No. 3307 Philadelphia, 1981, Appeal from the Order of the Court of Common Pleas of Philadelphia County, Criminal Division, at No. 746, 747 July Term, 1970
William P. James, Philadelphia, for appellant.
Robert B. Lawler, Assistant District Attorney, Philadelphia, for Commonwealth, appellee.
Brosky, Cirillo and Lipez, JJ.
[ 316 Pa. Super. Page 399]
This is an appeal from the order dismissing appellant's Post Conviction Hearing Act (PCHA) petition after a hearing. Appellant contends trial counsel was ineffective: (1) for failing to object to the trial court's instruction to the jury concerning malice and second degree murder; (2) for failing to object to numerous improper comments by the prosecutor or for failing to raise such issues in post-verdict motions or on direct appeal; and (3) for failing to file a timely written motion to dismiss the action due to a violation of Pa.R.Crim.P. 1100. We disagree with appellant and affirm the order of the court below.
Appellant was arrested on April 27, 1970 and charged with the homicide of David Fineman, a Temple University student, which had occurred that same day. He was initially brought to trial on May 10, 1971 and was convicted of murder in the first degree. The judgment of sentence of life imprisonment was reversed by the Pennsylvania Supreme Court on McCutchen*fn1 grounds.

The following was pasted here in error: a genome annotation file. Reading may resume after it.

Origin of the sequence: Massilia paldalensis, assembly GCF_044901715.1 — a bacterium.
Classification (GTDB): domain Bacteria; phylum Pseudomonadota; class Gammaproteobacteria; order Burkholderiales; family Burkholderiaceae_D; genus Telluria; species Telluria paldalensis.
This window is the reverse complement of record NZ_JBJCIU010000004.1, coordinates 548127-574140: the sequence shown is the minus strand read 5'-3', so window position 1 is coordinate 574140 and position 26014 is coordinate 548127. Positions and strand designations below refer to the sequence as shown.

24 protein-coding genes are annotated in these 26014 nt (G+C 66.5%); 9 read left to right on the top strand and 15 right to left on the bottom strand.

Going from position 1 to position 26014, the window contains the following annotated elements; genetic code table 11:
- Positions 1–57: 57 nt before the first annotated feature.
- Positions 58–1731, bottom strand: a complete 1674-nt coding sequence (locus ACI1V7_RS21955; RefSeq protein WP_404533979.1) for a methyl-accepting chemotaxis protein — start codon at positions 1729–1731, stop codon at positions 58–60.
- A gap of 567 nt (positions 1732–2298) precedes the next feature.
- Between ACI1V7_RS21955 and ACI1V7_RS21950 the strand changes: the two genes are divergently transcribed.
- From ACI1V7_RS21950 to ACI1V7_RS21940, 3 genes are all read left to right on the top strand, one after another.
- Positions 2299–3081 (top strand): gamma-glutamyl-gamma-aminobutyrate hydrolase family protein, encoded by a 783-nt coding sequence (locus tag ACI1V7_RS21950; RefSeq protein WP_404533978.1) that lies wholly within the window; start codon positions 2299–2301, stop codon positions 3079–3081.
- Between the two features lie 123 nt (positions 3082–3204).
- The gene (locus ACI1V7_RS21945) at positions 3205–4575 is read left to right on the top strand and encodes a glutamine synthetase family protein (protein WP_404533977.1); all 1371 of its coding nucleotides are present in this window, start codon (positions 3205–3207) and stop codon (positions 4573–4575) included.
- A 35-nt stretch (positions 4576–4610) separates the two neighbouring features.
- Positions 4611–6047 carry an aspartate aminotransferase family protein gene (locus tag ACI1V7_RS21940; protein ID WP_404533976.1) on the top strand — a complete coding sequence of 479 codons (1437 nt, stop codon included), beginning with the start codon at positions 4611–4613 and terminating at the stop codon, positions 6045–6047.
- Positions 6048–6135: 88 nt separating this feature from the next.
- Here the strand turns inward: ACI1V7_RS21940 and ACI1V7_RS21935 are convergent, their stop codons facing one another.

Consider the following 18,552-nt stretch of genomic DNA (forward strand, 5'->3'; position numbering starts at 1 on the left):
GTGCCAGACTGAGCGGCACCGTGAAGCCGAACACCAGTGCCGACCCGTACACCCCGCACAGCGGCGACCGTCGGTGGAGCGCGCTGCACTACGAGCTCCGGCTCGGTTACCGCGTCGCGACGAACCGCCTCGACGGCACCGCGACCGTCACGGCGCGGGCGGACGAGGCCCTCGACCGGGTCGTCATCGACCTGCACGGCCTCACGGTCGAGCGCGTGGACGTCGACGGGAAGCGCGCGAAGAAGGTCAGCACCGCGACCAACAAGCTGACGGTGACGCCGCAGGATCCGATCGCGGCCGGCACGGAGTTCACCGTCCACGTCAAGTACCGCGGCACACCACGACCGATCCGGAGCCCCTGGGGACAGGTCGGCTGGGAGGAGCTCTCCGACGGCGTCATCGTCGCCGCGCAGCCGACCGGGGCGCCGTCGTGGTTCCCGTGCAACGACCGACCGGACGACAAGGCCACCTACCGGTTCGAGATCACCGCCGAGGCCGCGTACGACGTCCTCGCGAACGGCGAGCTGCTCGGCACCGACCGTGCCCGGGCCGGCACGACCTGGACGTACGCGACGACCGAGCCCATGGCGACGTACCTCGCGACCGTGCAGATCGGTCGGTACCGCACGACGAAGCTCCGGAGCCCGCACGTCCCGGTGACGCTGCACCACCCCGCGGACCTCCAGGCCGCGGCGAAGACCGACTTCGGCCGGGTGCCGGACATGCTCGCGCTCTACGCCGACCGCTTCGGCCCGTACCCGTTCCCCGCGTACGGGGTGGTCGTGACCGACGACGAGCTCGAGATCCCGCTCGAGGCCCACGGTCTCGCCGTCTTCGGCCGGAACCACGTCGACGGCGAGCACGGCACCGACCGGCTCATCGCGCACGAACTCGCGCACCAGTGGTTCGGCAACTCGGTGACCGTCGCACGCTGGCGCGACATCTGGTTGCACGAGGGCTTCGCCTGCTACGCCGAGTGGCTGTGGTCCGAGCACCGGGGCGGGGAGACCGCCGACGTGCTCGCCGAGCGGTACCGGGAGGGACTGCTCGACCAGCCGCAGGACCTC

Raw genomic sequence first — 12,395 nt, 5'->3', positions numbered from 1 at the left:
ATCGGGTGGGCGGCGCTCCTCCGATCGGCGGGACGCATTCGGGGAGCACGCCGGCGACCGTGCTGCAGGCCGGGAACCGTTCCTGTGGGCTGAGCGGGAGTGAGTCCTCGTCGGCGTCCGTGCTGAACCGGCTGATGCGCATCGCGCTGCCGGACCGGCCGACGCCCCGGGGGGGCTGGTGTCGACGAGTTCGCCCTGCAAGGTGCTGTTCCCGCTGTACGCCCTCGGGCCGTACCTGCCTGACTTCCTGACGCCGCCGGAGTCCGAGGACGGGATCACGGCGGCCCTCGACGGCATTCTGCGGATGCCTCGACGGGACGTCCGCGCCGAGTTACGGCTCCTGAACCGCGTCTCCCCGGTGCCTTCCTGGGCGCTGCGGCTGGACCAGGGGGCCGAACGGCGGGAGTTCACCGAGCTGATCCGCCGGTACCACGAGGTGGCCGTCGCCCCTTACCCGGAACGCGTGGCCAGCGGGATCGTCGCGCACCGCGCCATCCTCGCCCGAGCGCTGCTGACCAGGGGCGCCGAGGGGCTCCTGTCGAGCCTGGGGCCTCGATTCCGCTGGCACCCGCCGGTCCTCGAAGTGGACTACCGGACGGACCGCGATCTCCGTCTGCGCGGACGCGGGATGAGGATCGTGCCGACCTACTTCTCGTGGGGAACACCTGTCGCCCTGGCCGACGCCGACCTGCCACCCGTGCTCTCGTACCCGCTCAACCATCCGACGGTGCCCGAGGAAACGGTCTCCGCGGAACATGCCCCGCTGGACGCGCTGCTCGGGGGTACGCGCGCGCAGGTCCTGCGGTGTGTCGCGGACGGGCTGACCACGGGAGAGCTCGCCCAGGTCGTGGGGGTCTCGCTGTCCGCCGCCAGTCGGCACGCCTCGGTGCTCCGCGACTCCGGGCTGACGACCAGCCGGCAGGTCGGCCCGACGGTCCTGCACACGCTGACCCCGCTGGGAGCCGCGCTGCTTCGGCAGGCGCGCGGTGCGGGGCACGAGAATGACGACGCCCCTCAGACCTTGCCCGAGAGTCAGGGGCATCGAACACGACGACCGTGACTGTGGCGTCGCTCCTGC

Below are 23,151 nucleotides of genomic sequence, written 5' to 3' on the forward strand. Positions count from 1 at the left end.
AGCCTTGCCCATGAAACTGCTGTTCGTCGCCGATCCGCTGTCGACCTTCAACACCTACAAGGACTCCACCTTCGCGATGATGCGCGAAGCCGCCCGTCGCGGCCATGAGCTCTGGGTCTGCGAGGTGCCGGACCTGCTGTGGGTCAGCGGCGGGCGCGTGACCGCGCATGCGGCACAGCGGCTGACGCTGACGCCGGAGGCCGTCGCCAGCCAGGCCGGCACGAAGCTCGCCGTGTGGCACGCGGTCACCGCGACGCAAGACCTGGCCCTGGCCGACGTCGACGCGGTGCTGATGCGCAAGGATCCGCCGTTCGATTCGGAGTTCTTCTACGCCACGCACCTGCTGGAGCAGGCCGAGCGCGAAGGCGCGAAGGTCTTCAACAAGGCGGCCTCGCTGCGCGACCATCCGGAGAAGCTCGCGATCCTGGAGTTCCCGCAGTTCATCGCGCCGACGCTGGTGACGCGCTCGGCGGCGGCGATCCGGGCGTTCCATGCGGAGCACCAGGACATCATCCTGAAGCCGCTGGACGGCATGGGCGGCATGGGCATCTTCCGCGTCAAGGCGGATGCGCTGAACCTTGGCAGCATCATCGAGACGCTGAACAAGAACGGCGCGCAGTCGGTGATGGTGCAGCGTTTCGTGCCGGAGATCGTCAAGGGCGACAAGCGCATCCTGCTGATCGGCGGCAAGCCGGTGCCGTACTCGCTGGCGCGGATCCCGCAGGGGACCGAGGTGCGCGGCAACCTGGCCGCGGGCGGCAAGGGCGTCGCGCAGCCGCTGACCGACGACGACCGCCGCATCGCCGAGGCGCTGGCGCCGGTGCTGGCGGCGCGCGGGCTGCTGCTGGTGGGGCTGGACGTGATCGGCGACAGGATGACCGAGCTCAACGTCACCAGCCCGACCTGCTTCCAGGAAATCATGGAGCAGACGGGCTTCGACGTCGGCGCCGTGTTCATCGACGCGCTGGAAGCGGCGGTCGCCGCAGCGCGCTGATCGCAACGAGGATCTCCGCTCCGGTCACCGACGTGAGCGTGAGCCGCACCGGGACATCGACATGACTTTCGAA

Appellant was retried and again convicted of first degree murder and sentenced to life imprisonment. On direct appeal, the Superior Court affirmed the conviction in Commonwealth v. Stanton, 269 Pa. Super. 305, 409 A.2d 901 (1979).
Appellant then filed a PCHA petition alleging various instances of ineffective assistance of counsel. This was the first time appellant was represented by counsel other than trial (who was also appellate) counsel. After a hearing, the court below denied relief and this timely appeal followed.
Appellant first contends that trial counsel should have objected to the following portions of the trial court's instructions to the jury:
[ 316 Pa. Super. Page 400]
Now, if you find that this killing by the defendant resulted from a voluntary act without justification or excuse, the presumption is that the killing is malicious. Therefore, being presumed to be malicious, the killing would be presumed to be murder. All unlawful malicious killings are murder, but it is only where the elements of first degree ...